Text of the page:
Any Port, Any Pin: A TWI Master for Attiny, Atmega

Any Port, Any Pin: A TWI Master for Attiny, Atmega

I2C is a powerful way to communicate with sensors. TWI, I2C, SMBus, 2-Wire . . . it’s an invaluable way to reach sensors in microcontroller projects.  While there are many examples of how to use I2C and other 2-wire protocols on Atmel chip’s designated pins, how do you develop an I2C master on non-standard pins?

Peter Fleury has written a great I2C Master Library here.  The library can be downloaded here and can be adapted for both the Attiny and Atmega chips.

We had to adapt this library for use in a project where we wanted to use the Attiny and Atmega.  Below we’ll walk you through, step by step, on what we did to make this library work for the Attiny and the Atmega.

There are two steps to adapting this to your project:  change the pins and port definitions and match the delay clock speed.

Changing the Pins:

The Pinout for ATtiny25/45/85

We’ll use the Attiny88 as an example.  The pinout for normal use is in the picture to the right.  SDA and SCL are normally defined by the standard TWI libraries as PB2 and PB0.  For our project, we wanted to move the SCL and SDA lines them to pins PB3 and PB4.

The pins are selected in the i2Cmaster.S file that comes from the original code.  Open this file in a text editor or AVR Studio and you’ll find the following:

#define SDA                        4            // SDA Port D, Pin 4
#define SCL                         5            // SCL Port D, Pin 5
#define SDA_PORT          PORTD           //SDA Port D
#define SCL_PORT          PORTD           // SCL Port D

Now, simply redefine the pins to where you need them.  Again, in our example, we’re moving the I2C master over to PB3 and PB4.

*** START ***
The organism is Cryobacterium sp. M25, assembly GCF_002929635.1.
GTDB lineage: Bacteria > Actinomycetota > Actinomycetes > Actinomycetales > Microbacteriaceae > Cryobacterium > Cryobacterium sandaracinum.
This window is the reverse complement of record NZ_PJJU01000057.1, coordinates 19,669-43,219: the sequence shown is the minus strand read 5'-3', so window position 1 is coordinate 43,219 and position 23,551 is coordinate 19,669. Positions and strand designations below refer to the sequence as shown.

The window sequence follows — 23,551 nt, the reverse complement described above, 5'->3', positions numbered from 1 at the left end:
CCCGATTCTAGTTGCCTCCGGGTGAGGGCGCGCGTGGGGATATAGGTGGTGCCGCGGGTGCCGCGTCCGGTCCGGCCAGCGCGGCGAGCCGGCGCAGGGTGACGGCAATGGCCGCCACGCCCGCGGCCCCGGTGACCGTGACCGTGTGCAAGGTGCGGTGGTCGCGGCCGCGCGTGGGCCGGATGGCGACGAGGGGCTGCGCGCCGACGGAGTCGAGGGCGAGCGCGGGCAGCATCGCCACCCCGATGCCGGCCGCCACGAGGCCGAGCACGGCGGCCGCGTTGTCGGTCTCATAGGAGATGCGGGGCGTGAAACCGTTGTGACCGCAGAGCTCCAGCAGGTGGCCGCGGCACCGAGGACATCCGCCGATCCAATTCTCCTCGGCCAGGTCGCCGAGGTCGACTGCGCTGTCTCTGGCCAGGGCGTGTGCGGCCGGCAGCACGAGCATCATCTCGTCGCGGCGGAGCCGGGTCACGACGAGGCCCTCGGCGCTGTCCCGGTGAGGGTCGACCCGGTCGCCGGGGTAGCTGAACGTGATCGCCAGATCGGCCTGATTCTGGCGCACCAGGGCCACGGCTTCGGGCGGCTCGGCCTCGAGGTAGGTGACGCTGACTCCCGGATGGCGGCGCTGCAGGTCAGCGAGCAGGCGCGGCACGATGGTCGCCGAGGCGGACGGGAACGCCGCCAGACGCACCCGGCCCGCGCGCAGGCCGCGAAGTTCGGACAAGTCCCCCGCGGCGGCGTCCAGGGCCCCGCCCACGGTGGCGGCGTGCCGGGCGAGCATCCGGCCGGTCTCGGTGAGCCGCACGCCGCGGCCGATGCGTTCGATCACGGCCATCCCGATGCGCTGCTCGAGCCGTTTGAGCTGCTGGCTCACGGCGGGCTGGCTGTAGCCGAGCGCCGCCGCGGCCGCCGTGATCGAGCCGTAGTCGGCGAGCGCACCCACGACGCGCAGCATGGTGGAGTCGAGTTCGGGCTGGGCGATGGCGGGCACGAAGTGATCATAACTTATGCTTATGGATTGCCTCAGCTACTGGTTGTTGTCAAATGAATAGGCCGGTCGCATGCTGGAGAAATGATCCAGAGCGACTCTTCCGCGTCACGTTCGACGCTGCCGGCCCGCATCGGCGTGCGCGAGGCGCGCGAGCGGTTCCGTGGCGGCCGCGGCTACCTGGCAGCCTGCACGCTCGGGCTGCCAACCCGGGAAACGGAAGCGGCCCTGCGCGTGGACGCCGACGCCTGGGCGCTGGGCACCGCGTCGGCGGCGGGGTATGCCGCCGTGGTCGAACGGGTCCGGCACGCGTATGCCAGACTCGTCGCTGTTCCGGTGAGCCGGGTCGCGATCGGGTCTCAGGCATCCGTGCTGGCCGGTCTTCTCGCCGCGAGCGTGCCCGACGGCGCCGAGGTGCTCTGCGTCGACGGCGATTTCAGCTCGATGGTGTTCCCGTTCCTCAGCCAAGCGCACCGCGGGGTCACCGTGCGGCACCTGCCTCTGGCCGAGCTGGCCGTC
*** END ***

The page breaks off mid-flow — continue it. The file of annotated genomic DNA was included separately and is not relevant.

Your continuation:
#define SDA                                  4            //
#define SCL                                   3            //
#define SDA_PORT                    PORTB           //
#define SCL_PORT                     PORTB           //
As you can see above, we’ve redefined the ports and the pins.

Changing the Delay Routine:

The second step is changing the delay routine.  Because I2C is a 2-wire protocol, it does not need an accurate clock (precise, but not accurate).  However, some sensors require a both precise and accurate (for example many SMBus sensors require clocks speeds of less than or equal to 100kHz).

Fleury’s files are written in AVR Assembler, which is not an incredibly user-friendly or easy-to-use language.  We dug around and found some info on delays in AVR here, at least enough to help us modify the delay.

Let’s start with the original code below.  It assumes a 4 Mhz crystal.  :

;*************************************************************************
;delay half period
;For I2C in normal mode (100kHz), use T/2 > 5us
; For I2C in fast mode (400kHz),   use T/2 > 1.3us
;*************************************************************************
.stabs “”,100,0,0,i2c_delay_T2
.stabs “i2cmaster.S”,100,0,0,i2c_delay_T2
.func i2c_delay_T2 ; delay 5.0 microsec with 4 Mhz crystal
i2c_delay_T2:        ; 4 cycles
rjmp 1f      ;2   “
1: rjmp 2f      ; 2   “
2: rjmp 3f      ; 2   “